#MakingIt as a WRITER

hello believe nation I started the making it series to try to look at people who've had a lot of success in a particular field or industry and try to learn from them so that if you have the same aspirations the same goals to be successful in that market you will be able to learn from some of the best so today we're going to learn about making it as a writer tip number 10 is my personal favorite and make sure to stick around all the way to the end for some special bonus clips and as always if you hear something that is motivational inspirational leaves an impact on you please leave it in the comments below and put quotes around it so other people can enjoy as well I often get asked by younger readers what I would advise if you want to be a writer this is the way I did it so that's the only advice I can give you've got to read as much as you possibly can because that's the best way to recognize good writing and to learn what makes bad writing and those are very good things you'll probably go through a phase where you imitate your favorite writers that's perfectly okay that's another learning process you resign yourself to writing lots and lots of rubbish you just got to write that out of your system and sooner or later you'll hit what what you know you really should be doing and what is your genre and perseverance you've got to persevere because it is a it's a career with a lot of knock backs but the rewards are huge I don't mean in the sense that if that's what you really want to do to be able to do it life long is the best thing in the world very rewarding but it's not a career for people who are easily discouraged that's for sure and to their parents don't tell them it's unrealistic never to never say that because even if they're not published writing well writing is the passion of my life so it's an important thing to do the best description of writing a novel that I ever heard it's actually in Thomas Williams this book the hair of Harold drew which is about a novelist trying to write a novel and it just covers like one or two days in this process and a lot of things happen too it's a fabulous book but he says that writing a novel is like building a little campfire an empty dark plane and one by one these characters come out of the dark and each one has a little pile of wood and they put it on the fire and if you're very lucky before the fire goes out it's this big bonfire and all the characters stand around it and warm themselves and that's the way it's always been for me I have a good friend over in Vermont John Irving and John says that he always begins a novel by writing the last line and to me that's like eating your dessert before you eat the meal and I don't I everybody works a different way and God bless John and he's done some wonderful work in his lifetime and he'll probably do some more but I could never write a book that way the way that I think of it you know is that fire I love that particular image but I've also always thought of it in terms of there's a little thread a little red thread that goes into a hole in the baseboard and you just start to pull it out and you see what's on the other end of it and sooner or later you get there for me the fun of writing novels isn't in the finished product which I don't care about that much there's a guy who's looking at my shelf over there all the books are on the shelf and to me those are like dead skin the things that are that are done but I love the process my my personal legend was always to be a writer and and finding your personal agent does not mean fulfilling your personal legend because being a writer means writing books I cannot just sit and say okay I'm a writer so you write a first book it makes me or not be successful then there's the next one there is a third one and all of a sudden I realized that you know your book your books are doing very well and you fear success you have this moment that you think oh my god should I write the next book do I need to be judged again by the critics etc and then you realize that your personal legend is about moving on go if you if you give the dream of becoming a writer write books don't be paralyzed by either success or failure so I'm in the process I'm on the journey of my personal legend not to fulfill it but to live it as full as intensely as I can my strategy has always been you can't you have to very consciously differentiate yourself from where you think your professional peer group is going so the to the extent that people are might extend to people migrate to things that are accessible online I feel I should migrate to things that are inaccessible online so the value or to extend to people stop reading books and read I feel like I need to read more books so I bench what I've been trying to do is to kind of it's why I spend a lot of time in actual physical libraries reading things in a hardcopy because there's a kind of a serendipity that you get when you this is not anyway man does it criticism by the way of search engine is for example which are incredibly useful but they are but they you know they also have limitations they reward a certain kind of serendipity and they punish another kind of serendipity right and if you really want to if you're interested in serendipitous learning as I am much of what I uncover is uncovered serendipitously you have to be a student of all of the different mechanisms of chance encounters with the unusual and the insightful and so that means that not only do I spend a lot of time screwing around online on databases but I also very very consciously make sure that I go to physical libraries and walk through the stacks and even something as simple as you're interested in one book and then you go and you just look at all of the books that surround it right and the connections are not always the connections are there's their connections between them but it's a different kind of connection than they would be connected online it's not a keyword connection right it's a thematic connection or it's a so as always sort of you have to be a student of these kinds of of the the different ways in which ideas cluster and so that and I've been I thought a lot about that in recent years as a way of distinguishing myself from other journalists I had done the Fantastic Four and the x-men and my publisher said hey they do and well do another one so I came up with spider-man and I said to him I got this great idea I want to quote spider-man and he's a teenager so I gave him the idea and he said stand that is the worst idea I have ever heard he said first of all people hate spiders you can't call it hero spider-man secondly he said he can't be a teenager teenagers are only sidekicks and finally he can't have personal problems don't you know what a superhero is so he wouldn't let me do it one day we had a book we were going to kill called amazing fantasy when you're going to do the last issue nobody cares where you put in it just to get it out of my system I put spider-man in the book and we sold it and it was a best-seller so my publisher called me in a couple weeks later to stand you remember that character spider-man that you and I liked so much why don't you do a series of it that's how Spidey was born with creativity even my failures the stakes are so low you know I mean this is the thing that I'm always trying to tell people about artistic endeavor the stakes are so low the stakes are so low like very rarely is somebody going to die or have their heart broken or have their life upturned because a poem that you wrote didn't work you know or an essay that you tried to write didn't work if I write a book and people don't like it they're not going to come to my house and shoot me you know what I mean I mean it's and be exaggerating but it's I think sometimes we in the world realm of creativity to blow the stakes up to something so much higher than they possibly are I've heard a lot of comics say that the fantastic thing about doing stand-up which i think is the scariest of all art forms is to bomb and then to walk offstage and you're like I oh that didn't work and I'm still here that's amazing the worst possible thing that could happen happened and nothing happened you know I'm still intact I'm still in one piece so so my creative failures have that feeling to them where it's like wow that totally didn't work and I'm totally fine we're all going to live it's totally fine first even though I'm not a fiction writer at this point who knows maybe I'll try that and make a mess of things but bird by bird first for all the psychological trials and tribulations bird by bird is the book that I read when I feel like I'm going into the abyss or having a complete meltdown it's a wonderful book for getting out of that but I also would say like when you're stuck when you're not sure what to write tell a story so you like show and don't describe it show it so if you're like oh how should I describe this point do this do that like bullet point this bullet point that give an example give a story and just so what's an example of how you did that in the 4-hour workweek uh well anytime I I hit a sticking point which was very very very often I would there are a couple things that I would I would ask myself who whose story can I tell like who embody is this point or this principle I mean Jack obviously is a master of this style of storytelling and secondly Poe Bronson who's a great writer and has written many many good books at one point I heard him on a panel and somebody in the crowd asked him about writer's block and and you said well when I get writer's block I think about what makes me really really angry and I read about that and it's actually fantastic advice if you write about what most frustrates you why it frustrates you and then like what you did about it uh you usually come up with something good and I would also emphasize so I have a lot of thoughts on this but like the book is the most important thing you need to bake the product the market heading into a good book like that's that for me that is almost all of it and then the rest a lot of it takes care of itself but what I would say is make your quota really small so two crappy pages a day that's your quota for me that's the only way I can slog through a bush I could not happy pages a day this idea of two is is I think we're hitting the number two yeah all right yeah I cannot think of a book or I'll just want to like cry into my pillow and go to sleep I can't do it for many years before I wrote the power of now and he became successful I was basically a failure in the eyes of the world so he's already almost 50 and what has he achieved my mum said you have thrown away your life you had so many possibilities in your life you walked out of graduate school in Cambridge why did you walk out of there you my mum and many other people said this person has failed in life he has no job he has no insurance policies nothing no pension plan just almost nothing in the bank failure and then a few years later people bought the path now and became a best-seller Oh a big success okay if I had arrived my identity at that time from what the world was telling me or my mind would have told me if I have been listening to my mind I would have been very unhappy and I didn't know I was fine because my density wasn't derived from that anymore and fortunately even when in the eyes of the world I suddenly became a success I don't want to derive my identity from that it's it's a cheap substitute for who I really am so I'm not I don't see I don't arrive but the satisfaction it comes is the satisfaction that the work that's happening the teaching that's happening is transforming people's lives that's very satisfying I don't get any personal satisfaction though because it's not I don't feel it as this separate me produced it I want you to get over this notion that I find so annoying that so many people have that success and power in life is dependent on something like genetics like some people are born with a larger brain or they have wealthy parents who are able to send them to the right school or or it's all a matter of luck what really makes people successful and powerful in life and it's not just me saying this I read hundreds of books on the subject what makes people successful is their degree of motivation ok I could repeat it a hundred times but it's true every time I say it when you are motivated when you feel yourself emotionally engaged in the subject you learn faster you learn what could take somebody 10 years to learn you can learn in two years when you feel emotionally engaged with something you're able to push past ops all the obstacles the sense that it's genetics or the size of our brain or our parents money you can't control any of that obviously and they could become kind of crutches for some people but the amount of motivation you feel the emotional connection you have to what you're studying or doing that is something within your control that is something you can choose to take and it is you're going to find people giving you all kinds of great advice about your careers about where you should go you know for your MBA etc but if there's one piece of advice that I think is more important than that is that is it is this idea of following this these natural inclinations and creating your own career path and finding a way to engage the deepest motivating parts of your psyche if you're feeling particularly at a creative low point where you get your inspiration from to come up with such amazing tales and amazing subject matter to write stories about um what you've actually done there is asked the question that must not be asked of righties you've rephrased ever so slightly but what you fundamentally does say where do you get your ideas and writers are awful to people who ask us where we get our ideas we we get mean we don't just get mean we get mean in a right tree way which means we'll make fun of you and and we do that not afraid and the reason we do that is because we don't really know and we terrified the ideas will go away so every writer I know has a funny answer and and you know Harlan Ellison used to say that he got them from a little idea shop in Schenectady and your writer who when asked would say he gets them from the idea of the Month Club and people go really here's all you every month they send you an idea the truth is I think um for me inspiration comes through a bunch of places desperation deadlines a lot of times ideas will turn up while you're doing something else and most of all I think ideas come from confluence they come from two things flowing together they come from essentially from daydreaming it's that point and I suspect there's something that every human being does writers aim to train themselves to notice when they've had an idea it's not that they have any more ideas or get inspired more than anything else we just we just notice when it happens a little bit more but you're just thinking you you go wow you know everybody knows that if you get bitten by a werewolf when the moon is full you will turn into a wolf you know that there's that moment where you sitting thinking so what happens if a werewolf bites a goldfish and or that moment where you start thinking well actually what happens if a werewolf sinks its fangs into a chair and what if you're sitting in that chair and the moonlight touches it and slowly it starts feeling more and more wolfish and then it growls and and you know and then what about the oh my god then then you'd have to set it in the winter because you'd need the snow for people to try and figure out why you've got chair leg marks in the snow by the body that's that it's throat ripped out and suddenly you have a story so that's so it's a lot of it is daydreaming I wish there was something I always feel I'm in some ways disappointing people when they ask where do you get your inspiration because what they really always want is the answer they want you to be able to say well what you do is 11:58 at night you go down to the cellar you roll the goat bones there'll be a banging on the door it will open this thing will fly in it will explode you'll have a something like a chocolate you eat it you have an idea I don't know you make him out out of your head thank you guys so much for watching I'd love to know what do you think of the video do you like this series is making it series should we continue it is there another field that we should do next I'd love to get your feedback and from this video in particular which clip did you love the most that resonate with you the most what did you take from it that you're going to apply to your business to your life somehow leave all of that in the comments below I'm going to join in the discussion thank you again for watching I believe in you I hope you continue to believe in yourself and whatever your one word is much love I'll see you soon I'm a firm believer that everyone should write and self publish their own books and there are many reasons I'll give a few of the reasons first off I've written 18 books I published with traditional publishers on 6 or 7 of them and I published self-published through Amazon the rest about 12 of them 11 or 12 of them my self-published books have made me a lot more money than my traditionally published books why is that for one thing I can write and upload them much more quickly when you work with a traditional publisher takes a year and a half from beginning to end to write and publish your book but I can write a book you know over the next few months upload it to Amazon and once you upload it to Amazon its published and then you get 70% of the revenues as opposed to let's say 10 to 12% of the revenues with a traditional publisher so just in general you make more money with a self-published book and by the way one of my books choose yourself which I encourage you to read I'm self promoting here but choose yourself probably has sold and made me more money than all of my other books combined and that was a self-published book the other thing is for finally in our society the gatekeepers are going away and I think the publishing industry is the best example of that I mean I've been writing and trying to publish books since probably the mid 90s and I wasn't very good at first I published my first book with a traditional publisher in 2004 and then I started self-publishing when the stigma started to remove itself from self-publishing around let's say 2009 and 2010 around the same time at Amazon launched their self-publishing program and by the way I have nothing to do with Amazon I'm not trying to sell any self-publishing services but I just love this so much and I love writing and I also think now is the first time in history that you can publish a book and actually uh you know not you're not you don't have to wait for some publishing company to say yes or no to you which publishing companies have many reasons why they say no very few of those reasons have anything to do with the quality of your writing or what you're saying so by all means if you have something to say a story to tell values you want to express then write a book and self publish it all it takes is the book of course and hopefully you write a good book making the cover getting a book edited and then you upload to Amazon and it's done what's another reason what you why you might want to self publish well for better for worse it's one thing if you have a business card to show people but if you hand people oh and here's my book on the topic people are going to say oh my gosh this guy sat down and wrote an entire book on this topic that's incredible so it gives you this air of more validity more legitimacy and that can lead to speaking engagements consulting other opportunities other career opportunities I can tell you it's led to all of these things for me it can lead to other books that you might want to write on the topic once you see how readers respond to you I also want to add a lot of books and stories that went on to become so I've been talking about nonfiction primarily but a lot of books and stories that have been very successful in the fiction world started out as self-published books the Martian it's an oscar-nominated movie and originally Andy weir the author who's been on my podcast he self-published it and then I forgot which publisher picked it up but then it became picked up by a major publisher but only after he sold several hundred thousand copies of it while self-published another example whether you like the book or not was one of the most successful books in the past 50 years Fifty Shades of Grey was originally a self-published book after it sold several hundred thousand copies I think Random House picked it up and it became published a lot of books that you read now that are very important for entrepreneurs or personal improvement and personal development originally started as self-published books or still are self-published books many successful authors have moved into the self-publishing arena because they get to be in charge now of marketing they get to be in charge of design packaging they get to be in charge of how they price the book they have more control over when the books released so a lot of professional authors have moved from mainstream publishing to self-publishing just because they're simple it's easier and they're more successful at it and they make more money at it so again if you have something to say and for me always wanted to write and publish a book a bet but many people have and sometimes it's not always the most commercial thing so publishers are not going to agree to it but by all means self-published now you have it in your hand you could hand it to business associates you can hand it to friends you can share with your family and who knows it might become a huge best-selling book as well which we've seen in many cases so by all means finally the opportunity is here to self publish I read a lot about this please check out what I've written about please check out my podcast on the topic I have no I'm not trying to sell you anything with this I have no affiliation with Amazon or any self publisher but I know it's worked for me and I really want to share this success with you guys every pursuit no matter how glamorous it may seem no matter how exciting you are it feels to you no matter how much you feel like you were born to do it comes with a sandwich and so the question is not what do I love the question is what do I love so much that I don't mind eating the sandwich that comes along with that thing so for me in my life writing is the thing that I love and the sandwich was the 7 years that I was not getting published and that I was coming home from my job as a diner waitress as a bartender as an au pair as a somebody who worked in flea markets as a cook and I was coming home tired and smelling like other people's french fries and sitting down and doing my real job which was to write and then to go to the mailbox the next day and get another rejection letter and then say do I still want to do this cuz this so much sucks you know and I did still want to do it and now even as somebody who makes their living as a writer there's no end to the sandwiches it's like um oh hello horrible review in prominent newspaper um that's your sandwich today was you still want to do this work yeah yeah I still do still worth it like Hello um awful comment on social media from somebody who thinks you're a pile of talk you know it just has like chosen every possible way that they can just cannot get it out of their system fast enough how much disregard they have for your entire life yeah still want to do this thing yeah I still want to do it you know so that's the question because if the first time you encounter this sandwich you're like well this this isn't worth it then that's not the thing you're supposed to be doing yes um and there are plenty of things in life that that I have run into the ship sandwich I've been like so not worth it so not worth it like this is not I don't want to do this like whatever the bed alleged benefits of this thing yes might be know what down for SoulCycle no you know like I know it's probably really good for me but I feel like throwing up right now is too hard no um you'll not be seeing me here again you know like I'm and I love my sisters at SoulCycle I just don't like feeling like I'm going to throw up when I exercise so it's not for me you know and and so that's the question so if you go into this thing thinking if I follow my bliss and I live my dream and I stand in my truth then everything will be great it doesn't mean everything will be great it just means at the end of the day when you check in with yourself and you go in the end on the balance is this still better than not doing it and the answer is still yeah this thing is still better than not doing it then you're on the right path when you start out on a career in the arts you have no idea what you're doing this is great people who know what they're doing know the rules and they know what is possible and what is impossible you do not and you should not the rules on what is possible and impossible in the arts were made by people who had not tested the bounds of the possible by going beyond them and you can if you don't know it's impossible it's easier to do and because nobody's done it before they haven't made up rules to stop anyone doing that particular thing again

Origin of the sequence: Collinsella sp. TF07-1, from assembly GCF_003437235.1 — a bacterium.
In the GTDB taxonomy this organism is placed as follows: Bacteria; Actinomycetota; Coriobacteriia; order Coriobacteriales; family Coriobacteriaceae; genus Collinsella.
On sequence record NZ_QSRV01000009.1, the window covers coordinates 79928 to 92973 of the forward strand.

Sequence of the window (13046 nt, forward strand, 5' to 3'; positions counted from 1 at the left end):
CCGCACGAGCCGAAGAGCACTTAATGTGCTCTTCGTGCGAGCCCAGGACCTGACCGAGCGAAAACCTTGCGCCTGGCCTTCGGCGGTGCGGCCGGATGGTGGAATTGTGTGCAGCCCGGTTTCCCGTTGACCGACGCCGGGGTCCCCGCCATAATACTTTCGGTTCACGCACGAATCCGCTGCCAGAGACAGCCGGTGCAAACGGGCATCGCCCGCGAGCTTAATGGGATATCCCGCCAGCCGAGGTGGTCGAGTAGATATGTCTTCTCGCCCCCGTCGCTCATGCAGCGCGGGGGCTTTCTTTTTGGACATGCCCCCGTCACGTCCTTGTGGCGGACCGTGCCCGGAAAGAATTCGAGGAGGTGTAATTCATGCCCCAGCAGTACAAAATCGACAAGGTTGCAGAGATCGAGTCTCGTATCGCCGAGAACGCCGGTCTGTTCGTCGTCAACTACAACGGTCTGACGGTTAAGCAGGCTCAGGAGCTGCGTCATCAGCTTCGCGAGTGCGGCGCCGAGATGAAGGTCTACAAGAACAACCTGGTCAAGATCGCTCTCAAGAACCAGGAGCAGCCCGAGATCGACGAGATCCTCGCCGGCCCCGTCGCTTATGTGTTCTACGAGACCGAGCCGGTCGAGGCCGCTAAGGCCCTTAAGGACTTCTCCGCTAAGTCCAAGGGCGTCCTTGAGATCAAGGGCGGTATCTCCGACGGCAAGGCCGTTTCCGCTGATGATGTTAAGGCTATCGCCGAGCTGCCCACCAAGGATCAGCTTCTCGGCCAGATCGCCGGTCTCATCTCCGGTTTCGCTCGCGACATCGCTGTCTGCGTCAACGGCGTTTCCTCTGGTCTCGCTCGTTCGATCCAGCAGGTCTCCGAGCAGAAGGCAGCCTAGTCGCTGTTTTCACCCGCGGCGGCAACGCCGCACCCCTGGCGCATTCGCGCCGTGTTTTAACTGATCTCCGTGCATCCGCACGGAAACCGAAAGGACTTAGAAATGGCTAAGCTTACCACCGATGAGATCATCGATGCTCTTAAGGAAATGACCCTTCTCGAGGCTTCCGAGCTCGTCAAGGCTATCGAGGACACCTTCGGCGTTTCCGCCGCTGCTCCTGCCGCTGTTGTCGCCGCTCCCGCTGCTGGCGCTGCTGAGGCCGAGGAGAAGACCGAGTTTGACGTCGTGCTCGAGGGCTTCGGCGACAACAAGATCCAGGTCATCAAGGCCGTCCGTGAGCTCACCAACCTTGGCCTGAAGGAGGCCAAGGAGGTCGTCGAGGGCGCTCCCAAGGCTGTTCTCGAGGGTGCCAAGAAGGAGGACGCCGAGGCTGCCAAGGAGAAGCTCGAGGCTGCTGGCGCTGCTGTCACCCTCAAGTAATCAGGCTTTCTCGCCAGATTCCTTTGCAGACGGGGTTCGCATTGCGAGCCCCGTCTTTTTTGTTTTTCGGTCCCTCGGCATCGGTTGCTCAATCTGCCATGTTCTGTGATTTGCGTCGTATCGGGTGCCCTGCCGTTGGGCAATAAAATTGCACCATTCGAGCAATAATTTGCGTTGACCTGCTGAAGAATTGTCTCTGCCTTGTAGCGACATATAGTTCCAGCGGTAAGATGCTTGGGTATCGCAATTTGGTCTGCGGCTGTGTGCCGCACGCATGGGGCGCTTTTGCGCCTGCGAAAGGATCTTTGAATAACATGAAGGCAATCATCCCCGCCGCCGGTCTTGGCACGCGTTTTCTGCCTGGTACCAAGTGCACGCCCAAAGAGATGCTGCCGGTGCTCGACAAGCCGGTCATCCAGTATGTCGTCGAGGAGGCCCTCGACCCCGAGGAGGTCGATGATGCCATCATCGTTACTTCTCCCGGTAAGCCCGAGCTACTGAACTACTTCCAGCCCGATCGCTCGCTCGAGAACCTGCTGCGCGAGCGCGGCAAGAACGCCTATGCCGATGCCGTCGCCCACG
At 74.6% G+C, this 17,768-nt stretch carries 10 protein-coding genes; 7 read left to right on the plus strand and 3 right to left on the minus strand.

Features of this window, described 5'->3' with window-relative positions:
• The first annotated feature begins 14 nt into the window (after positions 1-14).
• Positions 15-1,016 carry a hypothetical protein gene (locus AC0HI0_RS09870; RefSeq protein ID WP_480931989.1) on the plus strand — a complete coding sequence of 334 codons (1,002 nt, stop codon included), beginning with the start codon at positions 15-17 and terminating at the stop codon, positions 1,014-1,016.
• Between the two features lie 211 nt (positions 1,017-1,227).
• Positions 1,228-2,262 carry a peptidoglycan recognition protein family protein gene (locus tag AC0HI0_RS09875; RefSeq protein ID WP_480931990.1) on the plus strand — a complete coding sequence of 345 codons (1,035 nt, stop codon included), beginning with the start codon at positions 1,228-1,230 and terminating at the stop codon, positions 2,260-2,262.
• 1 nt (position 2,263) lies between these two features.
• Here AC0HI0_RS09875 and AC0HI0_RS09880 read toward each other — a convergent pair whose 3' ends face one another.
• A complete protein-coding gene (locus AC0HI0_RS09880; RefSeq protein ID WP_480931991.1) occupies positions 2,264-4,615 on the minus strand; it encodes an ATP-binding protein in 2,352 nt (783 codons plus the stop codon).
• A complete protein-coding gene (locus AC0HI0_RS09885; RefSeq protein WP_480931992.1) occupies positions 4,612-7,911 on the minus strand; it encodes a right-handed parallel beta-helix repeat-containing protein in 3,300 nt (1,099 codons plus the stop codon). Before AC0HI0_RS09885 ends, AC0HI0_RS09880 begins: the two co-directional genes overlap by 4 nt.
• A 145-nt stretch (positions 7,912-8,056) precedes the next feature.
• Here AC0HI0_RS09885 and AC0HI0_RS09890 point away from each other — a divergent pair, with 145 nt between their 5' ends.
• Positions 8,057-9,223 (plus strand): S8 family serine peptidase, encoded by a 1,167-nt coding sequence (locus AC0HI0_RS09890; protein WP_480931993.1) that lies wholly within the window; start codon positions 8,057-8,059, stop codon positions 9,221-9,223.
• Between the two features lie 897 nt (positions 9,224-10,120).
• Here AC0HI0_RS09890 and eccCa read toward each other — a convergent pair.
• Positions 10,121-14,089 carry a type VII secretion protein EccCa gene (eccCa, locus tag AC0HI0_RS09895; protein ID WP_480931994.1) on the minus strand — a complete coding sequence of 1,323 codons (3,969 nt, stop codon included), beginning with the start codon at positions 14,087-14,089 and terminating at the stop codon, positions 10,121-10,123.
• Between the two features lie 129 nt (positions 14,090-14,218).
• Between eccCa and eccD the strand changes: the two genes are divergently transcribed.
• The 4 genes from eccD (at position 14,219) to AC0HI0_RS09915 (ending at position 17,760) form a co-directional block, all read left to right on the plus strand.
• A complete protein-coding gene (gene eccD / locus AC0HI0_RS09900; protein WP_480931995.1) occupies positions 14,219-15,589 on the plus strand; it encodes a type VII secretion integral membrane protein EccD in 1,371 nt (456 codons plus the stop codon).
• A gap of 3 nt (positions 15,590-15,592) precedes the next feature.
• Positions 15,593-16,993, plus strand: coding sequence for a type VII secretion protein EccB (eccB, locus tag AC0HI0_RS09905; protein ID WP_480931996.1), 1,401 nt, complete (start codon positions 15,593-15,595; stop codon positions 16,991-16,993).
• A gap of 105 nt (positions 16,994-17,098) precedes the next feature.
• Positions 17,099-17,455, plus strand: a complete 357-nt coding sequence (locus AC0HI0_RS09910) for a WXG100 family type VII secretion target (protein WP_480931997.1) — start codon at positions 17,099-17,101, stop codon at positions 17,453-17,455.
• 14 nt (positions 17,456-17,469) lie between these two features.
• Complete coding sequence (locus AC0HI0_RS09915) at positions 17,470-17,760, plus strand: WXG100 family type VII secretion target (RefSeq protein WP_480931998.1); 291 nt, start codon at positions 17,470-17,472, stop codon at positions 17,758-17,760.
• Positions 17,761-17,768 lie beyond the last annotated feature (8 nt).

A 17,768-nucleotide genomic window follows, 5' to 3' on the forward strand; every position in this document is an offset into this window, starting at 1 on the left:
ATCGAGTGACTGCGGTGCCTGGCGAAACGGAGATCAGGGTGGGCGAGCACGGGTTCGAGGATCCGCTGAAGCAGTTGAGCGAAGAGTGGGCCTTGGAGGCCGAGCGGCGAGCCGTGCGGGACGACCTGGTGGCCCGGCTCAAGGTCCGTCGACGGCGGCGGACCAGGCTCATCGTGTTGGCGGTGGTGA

20 thoughts on “#MakingIt as a WRITER

  1. Please Evan C. Keep doing these amazing work. I ve been following you for a while. And the way you synthesize your videos. Thank you so much. Much love from Brazil

  2. Evan Carmichael: Now you have me watching all writing videos, I am so feeling like writing is it for me. I am now even researching famous Aquarius writers. Gosh I can't shake this feeling I am now feeling.

  3. This one, Elizabeth Gilmer’s and Neil Gaiman’s have been the videos that most encourage me as a writer, because I’m the only one around in my life that really cares and believes that I can do it professionally, so, sometimes we need a little push from outside or it gets overwhelming.

    Thanks, Evan, for your great work. You surely know how to make me remember to believe in myself.

  4. The last one is what I like the most. It’s hard for me to follow rules to write because I just want to write. Yesterday, my son was upset because we’re going to move next summer. I don’t know how to empathize with him, so I wrote a story. And he calmed down after I read the story. He laughed at the end because I put some humor by including myself in the story. All I know was, I was emotionally engaged while typing up. I was able to finished 5 pages story. I actually don’t know what was the genre that I wrote.